One of the fascinating things I learned from reading the series' liner notes (each volume's notes are by a different expert) is that Shostakovich intended to write 24 quartets, one in each of the major and minor keys. However, he didn't live long enough. (The fact that Quartet 1 is in C major should have been a hint, but that went right by me.) By the time he reached his last quartets, 14 and 15, the keys are rather remote (eg, F-sharp major, E-flat minor), and 12-tone rows have begun to appear (though not with Schönberg's strict formalism).
I think it's fair to say that Shostakovich's quartets are as knotty as Beethoven's, and even thornier. It turns out that Shostakovich suffered a long time with undiagnosed amyotrophic lateral sclerosis (aka ALS, or Lou Gehrig's disease); the works of his final decade often include subtle reminders of death, as well as farewells to the music he loved.
We are living in a Golden Age of string-quartet playing. No ensemble can make this music sound easyand if they could, I think they'd be missing the point. The members of the Pacifica Quartet have clearly immersed themselves deeply in these works, and have given unusual thought and care to its presentation: The playing is as good as it gets, the sound is superb, each set's cover image is a different Soviet-era propaganda poster, and then those remarkably informative notes.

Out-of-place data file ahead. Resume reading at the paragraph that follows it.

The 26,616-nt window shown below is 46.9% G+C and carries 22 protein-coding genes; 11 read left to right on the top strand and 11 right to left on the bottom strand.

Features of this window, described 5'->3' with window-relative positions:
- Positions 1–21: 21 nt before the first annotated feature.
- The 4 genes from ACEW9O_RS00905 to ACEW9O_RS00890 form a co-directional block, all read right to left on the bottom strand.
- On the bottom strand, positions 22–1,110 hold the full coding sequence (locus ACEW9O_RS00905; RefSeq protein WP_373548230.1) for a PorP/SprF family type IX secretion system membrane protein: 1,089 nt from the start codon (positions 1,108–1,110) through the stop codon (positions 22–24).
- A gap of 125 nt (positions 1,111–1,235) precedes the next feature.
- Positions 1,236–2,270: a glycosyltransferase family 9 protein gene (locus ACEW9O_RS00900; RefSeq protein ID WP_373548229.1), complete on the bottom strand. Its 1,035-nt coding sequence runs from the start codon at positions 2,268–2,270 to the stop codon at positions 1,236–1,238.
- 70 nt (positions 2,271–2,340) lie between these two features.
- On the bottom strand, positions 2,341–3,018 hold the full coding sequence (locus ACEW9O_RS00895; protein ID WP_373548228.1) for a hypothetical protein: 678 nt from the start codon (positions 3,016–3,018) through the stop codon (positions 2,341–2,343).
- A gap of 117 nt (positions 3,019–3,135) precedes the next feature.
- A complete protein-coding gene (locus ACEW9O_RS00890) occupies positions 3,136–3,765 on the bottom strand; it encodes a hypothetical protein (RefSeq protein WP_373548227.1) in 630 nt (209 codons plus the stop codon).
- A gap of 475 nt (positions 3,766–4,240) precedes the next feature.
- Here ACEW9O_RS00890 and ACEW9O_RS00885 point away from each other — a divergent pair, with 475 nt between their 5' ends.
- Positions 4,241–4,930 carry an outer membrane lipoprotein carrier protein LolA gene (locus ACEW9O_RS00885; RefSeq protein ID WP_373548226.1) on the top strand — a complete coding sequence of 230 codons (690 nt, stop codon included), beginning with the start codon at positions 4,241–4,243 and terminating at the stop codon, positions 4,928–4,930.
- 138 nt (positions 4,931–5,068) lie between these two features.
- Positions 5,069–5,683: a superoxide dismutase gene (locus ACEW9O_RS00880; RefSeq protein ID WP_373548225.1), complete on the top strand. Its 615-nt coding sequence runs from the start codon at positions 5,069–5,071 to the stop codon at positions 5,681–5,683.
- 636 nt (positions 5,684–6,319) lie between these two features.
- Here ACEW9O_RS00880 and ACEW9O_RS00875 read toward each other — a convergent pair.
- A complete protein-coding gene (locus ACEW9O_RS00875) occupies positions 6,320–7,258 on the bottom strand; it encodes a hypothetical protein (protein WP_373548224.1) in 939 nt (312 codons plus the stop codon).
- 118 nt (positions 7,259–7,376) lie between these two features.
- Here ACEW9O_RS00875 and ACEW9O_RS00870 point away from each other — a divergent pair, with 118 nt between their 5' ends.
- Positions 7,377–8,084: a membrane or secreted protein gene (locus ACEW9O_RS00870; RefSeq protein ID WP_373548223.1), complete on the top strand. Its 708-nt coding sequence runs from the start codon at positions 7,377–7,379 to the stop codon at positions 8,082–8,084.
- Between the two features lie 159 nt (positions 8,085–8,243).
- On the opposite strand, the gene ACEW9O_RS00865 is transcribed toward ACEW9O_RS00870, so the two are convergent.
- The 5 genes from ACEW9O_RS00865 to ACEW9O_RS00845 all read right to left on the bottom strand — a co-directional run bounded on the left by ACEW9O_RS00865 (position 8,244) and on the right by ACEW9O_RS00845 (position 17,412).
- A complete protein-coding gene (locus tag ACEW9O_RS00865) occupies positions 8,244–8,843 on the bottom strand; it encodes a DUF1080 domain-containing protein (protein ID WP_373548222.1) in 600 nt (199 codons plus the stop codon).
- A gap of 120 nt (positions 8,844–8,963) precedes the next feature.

Vol.III may be best place to start, for the gravitas and symphonic scale of Weinberg's six-movement Quartet 6. But the entire series is a no-brainer, and a strong contender for "Records to Die For" honors, come February. Highly recommended.
Footnote 2: Had Bruckner been able to return the favor by transcribing Mahler's Symphony 3 for piano four-handsBruckner died the year that Mahler finished the first draft of the symphonythat really would have been something. Incidentally, the most financially successful of Bruckner's composition students was violinist Fritz Kreisler, who wrote not only his famous cadenzas for the Beethoven and Brahms concertos and dozens of encore pieces for violin and piano, but also a worthwhile string quartet and an operetta.
Footnote 3: In the famous scene in which "La Marseillaise" drowns out "The Watch on the Rhine," most of the singing extras were European refugees. Indeed, the director Otto Preminger once, tongue-in-cheek, chastised a group he heard speaking Hungarian: "Don't you guys know you are in Hollywood? Speak German."
Footnote 4: Mieczyslaw Weinberg was born in Warsaw, where his father was a violinist, conductor, and composer of music for the Yiddish theater. Weinberg, a pianist, graduated from the Warsaw Conservatory, fled to the Soviet Union at the outbreak of war in 1939, and lost most of his family in the Holocaust. A little-known fact not mentioned in the liner notes is that Shostakovich's family name originally was Szostakowicz: his paternal grandfather was a Roman Catholic of Polish origin.